Support the game? The game has plenty of support now and always has. What Hockey Canada introduced into the mix was sponsorship. This is where companies give it a bunch of money, it comps those companies all the seats in the lower bowl and the companies make TV ads about regular people celebrating at hockey games they can’t afford to go to. In economics, this used to be called greasing the pig. You are the pig.

Manage the national team? Are you kidding me? You could manage the national team. A monkey with a laser pointer could pick the team and you could say, “Maybe we should start Poulin at centre?” and, boom, Olympic gold medal. Great job, monkey. Great job, you.

The Decibel: Hockey Canada, allegations of sexual assault and a culture of secrecy

Also, and I say this with all due reverence for the sacred rites of winter, who cares? I need Canada to win the world juniors like I need another Tim Hortons ad about Sidney Crosby working the drive-thru. If the goal of these treacly Canadian hockey ads is making me want to root for Sweden, they’re doing amazing work.

So while playing for Team Canada may be hard, picking Team Canada is not hard. Managing Team Canada is not hard. Marketing Team Canada is not hard. It’s Canada. Anyone could do it.

(If Hockey Canada wants to start Hockey Ecuador instead, I’m willing to reconsider my opinion.)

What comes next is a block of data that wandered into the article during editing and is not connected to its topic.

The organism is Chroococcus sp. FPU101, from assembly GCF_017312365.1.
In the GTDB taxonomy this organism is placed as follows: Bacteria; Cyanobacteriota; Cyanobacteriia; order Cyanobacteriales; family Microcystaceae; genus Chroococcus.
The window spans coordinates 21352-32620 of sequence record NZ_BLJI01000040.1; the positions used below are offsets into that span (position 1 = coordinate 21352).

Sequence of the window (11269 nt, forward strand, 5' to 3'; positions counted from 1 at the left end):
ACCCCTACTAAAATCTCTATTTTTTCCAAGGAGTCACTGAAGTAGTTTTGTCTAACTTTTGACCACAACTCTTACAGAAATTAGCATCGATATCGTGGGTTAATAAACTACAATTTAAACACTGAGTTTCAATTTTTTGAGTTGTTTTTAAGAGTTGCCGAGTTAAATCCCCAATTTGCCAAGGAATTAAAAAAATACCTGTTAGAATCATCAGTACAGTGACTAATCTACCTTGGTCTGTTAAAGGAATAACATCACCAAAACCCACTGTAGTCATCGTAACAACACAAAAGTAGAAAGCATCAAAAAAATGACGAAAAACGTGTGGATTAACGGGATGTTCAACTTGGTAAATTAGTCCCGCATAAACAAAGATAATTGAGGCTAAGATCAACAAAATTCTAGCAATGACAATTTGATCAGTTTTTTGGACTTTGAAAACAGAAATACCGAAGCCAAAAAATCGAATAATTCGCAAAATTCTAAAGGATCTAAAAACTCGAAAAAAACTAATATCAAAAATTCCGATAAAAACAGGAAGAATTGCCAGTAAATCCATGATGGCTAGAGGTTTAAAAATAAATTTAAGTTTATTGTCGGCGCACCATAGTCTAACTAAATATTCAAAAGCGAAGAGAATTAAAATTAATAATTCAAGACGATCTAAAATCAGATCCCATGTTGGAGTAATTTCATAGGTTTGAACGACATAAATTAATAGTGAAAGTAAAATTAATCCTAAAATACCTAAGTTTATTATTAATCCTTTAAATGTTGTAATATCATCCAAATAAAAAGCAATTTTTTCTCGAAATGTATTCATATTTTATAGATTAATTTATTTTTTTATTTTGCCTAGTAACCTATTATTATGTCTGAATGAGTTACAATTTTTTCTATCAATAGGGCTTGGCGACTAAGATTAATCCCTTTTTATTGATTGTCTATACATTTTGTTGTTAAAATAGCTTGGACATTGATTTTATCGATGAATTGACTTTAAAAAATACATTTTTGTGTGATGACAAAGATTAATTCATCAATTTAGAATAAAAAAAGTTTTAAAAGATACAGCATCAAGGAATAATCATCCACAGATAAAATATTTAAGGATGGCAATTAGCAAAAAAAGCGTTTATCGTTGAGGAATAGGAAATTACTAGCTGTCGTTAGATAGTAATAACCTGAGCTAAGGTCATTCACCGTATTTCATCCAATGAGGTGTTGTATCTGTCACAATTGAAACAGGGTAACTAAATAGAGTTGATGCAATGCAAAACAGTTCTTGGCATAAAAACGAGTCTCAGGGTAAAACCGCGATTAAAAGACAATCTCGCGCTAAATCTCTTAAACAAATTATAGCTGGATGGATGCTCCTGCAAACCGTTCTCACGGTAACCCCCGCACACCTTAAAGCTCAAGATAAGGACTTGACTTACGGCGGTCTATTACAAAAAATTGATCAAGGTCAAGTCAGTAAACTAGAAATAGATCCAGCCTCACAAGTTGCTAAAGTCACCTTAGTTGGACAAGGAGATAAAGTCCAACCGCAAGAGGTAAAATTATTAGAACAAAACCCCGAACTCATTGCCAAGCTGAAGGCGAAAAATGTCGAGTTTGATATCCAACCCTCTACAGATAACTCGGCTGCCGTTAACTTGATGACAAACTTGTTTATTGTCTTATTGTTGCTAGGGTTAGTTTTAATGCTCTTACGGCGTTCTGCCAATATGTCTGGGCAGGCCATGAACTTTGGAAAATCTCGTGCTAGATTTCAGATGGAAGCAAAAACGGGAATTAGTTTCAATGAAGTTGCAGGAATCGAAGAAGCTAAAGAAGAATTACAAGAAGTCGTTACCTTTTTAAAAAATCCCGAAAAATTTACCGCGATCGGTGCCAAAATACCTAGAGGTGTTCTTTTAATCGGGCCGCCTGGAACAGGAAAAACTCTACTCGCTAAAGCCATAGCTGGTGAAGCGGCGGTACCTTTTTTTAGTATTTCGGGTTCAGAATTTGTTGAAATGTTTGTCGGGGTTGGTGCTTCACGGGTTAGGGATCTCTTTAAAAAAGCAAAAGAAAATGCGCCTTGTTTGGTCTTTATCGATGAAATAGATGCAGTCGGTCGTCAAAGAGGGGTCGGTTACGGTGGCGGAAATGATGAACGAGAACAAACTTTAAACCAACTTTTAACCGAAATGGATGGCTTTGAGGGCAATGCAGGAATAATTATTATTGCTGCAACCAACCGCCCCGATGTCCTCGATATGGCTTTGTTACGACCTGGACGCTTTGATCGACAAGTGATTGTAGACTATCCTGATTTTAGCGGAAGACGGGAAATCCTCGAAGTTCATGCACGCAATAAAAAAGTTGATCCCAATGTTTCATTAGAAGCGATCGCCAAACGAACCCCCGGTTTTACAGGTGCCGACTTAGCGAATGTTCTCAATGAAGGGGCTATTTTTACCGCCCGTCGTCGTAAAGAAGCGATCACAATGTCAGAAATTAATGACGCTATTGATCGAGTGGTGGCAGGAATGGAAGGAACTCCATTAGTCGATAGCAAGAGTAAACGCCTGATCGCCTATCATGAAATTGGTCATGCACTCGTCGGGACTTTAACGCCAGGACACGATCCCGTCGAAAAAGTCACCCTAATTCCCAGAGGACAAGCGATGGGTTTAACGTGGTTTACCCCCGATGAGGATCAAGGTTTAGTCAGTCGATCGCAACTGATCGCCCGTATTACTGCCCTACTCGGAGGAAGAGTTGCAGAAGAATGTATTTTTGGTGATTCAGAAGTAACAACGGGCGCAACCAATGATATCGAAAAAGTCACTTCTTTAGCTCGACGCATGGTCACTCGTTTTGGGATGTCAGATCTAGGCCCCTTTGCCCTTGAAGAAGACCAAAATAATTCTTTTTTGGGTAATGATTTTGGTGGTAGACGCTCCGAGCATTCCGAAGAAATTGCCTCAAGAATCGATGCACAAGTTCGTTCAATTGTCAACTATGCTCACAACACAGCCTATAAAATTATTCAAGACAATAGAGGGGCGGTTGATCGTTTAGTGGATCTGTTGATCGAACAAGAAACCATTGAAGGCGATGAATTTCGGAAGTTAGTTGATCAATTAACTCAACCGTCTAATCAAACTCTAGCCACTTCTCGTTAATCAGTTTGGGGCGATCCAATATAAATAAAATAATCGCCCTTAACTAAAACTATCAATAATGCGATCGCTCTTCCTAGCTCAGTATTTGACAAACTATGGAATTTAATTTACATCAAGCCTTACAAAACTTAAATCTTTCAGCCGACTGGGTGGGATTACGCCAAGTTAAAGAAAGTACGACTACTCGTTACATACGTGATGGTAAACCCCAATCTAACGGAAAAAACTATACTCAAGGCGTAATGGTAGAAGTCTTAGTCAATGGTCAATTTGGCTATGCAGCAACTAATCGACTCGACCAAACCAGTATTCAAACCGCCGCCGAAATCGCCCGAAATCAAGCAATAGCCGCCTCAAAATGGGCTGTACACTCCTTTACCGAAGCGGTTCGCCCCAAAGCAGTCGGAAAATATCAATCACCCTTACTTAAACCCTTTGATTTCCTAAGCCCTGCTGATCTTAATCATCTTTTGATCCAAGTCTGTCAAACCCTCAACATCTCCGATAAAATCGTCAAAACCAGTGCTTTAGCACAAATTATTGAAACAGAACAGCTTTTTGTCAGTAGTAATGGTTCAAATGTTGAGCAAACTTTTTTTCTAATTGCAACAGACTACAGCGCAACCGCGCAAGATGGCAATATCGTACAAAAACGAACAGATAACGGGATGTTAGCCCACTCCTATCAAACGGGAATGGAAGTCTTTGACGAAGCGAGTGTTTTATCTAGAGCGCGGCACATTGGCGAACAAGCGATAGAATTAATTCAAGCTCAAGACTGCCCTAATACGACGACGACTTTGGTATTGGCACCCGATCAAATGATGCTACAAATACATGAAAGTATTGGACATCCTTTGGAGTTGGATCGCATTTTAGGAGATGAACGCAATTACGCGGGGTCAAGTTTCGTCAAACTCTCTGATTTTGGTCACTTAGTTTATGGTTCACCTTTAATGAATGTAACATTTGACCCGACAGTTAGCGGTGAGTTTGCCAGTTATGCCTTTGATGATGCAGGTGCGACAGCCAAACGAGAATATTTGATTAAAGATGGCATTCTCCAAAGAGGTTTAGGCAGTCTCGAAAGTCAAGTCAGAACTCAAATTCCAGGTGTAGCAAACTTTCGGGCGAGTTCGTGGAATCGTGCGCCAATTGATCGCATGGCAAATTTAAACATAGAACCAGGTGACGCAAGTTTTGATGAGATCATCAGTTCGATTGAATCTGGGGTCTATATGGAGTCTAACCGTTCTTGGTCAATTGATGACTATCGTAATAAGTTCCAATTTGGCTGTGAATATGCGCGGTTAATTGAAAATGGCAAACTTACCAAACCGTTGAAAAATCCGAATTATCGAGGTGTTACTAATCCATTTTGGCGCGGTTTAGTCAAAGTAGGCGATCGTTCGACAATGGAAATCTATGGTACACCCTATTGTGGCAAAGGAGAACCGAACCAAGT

But it’s boring to talk of the work of hockey, of which there isn’t enough to fill an eight-hour day. It’s much more fun to talk about mission statements and visions.

According to the “Mandate and Mission” page of its website, Hockey Canada’s current vision is “World Sports Leaders.” That’s it. Just “Vision” and, under that, “World Sports Leaders.”

Like, it sees them, or it is one, or it wants to be one or what? Doesn’t say. I guess its mandate does not include copy editing.

Its mandate doesn’t include a lot of things – transparency, responsiveness, sports leadership, sound judgment, common sense of the most instinctual, self-interested sort.

Even an idiot knows when he’s in trouble. Through its communiques in recent weeks, Hockey Canada does not appear to have the sense of an idiot. It is whistling its way into the institutional graveyard.

As usual when it comes to scandals of this sort, what actually surprises is that anyone’s surprised. People are nimble, but corporations are thick. They seize up under pressure. Right now, Hockey Canada is a lobster issuing press releases while the water around it boils.

One supposes there are many ways to reform Hockey Canada, and that a whack of public money is about to be spent exploring them.

There is one simple, cost-efficient way to manage the job – blow up Hockey Canada. Atomize it. Scatter its ashes across the nation.

You want “grassroots” sport – a word Hockey Canada waves around the way villagers wave crosses at vampires – then let’s do that. Allow real people in real places to husband the game where it lives. Leave the suits out of it altogether.

This ought not be done just because of a single scandal. It should be done because the institution is no longer fit for purpose.

Hockey Canada was created to make this country the greatest hockey nation on Earth. Mission accomplished. Now its primary goal is ensuring the survival of Hockey Canada. The last few weeks are an example of where that sort of thinking gets you.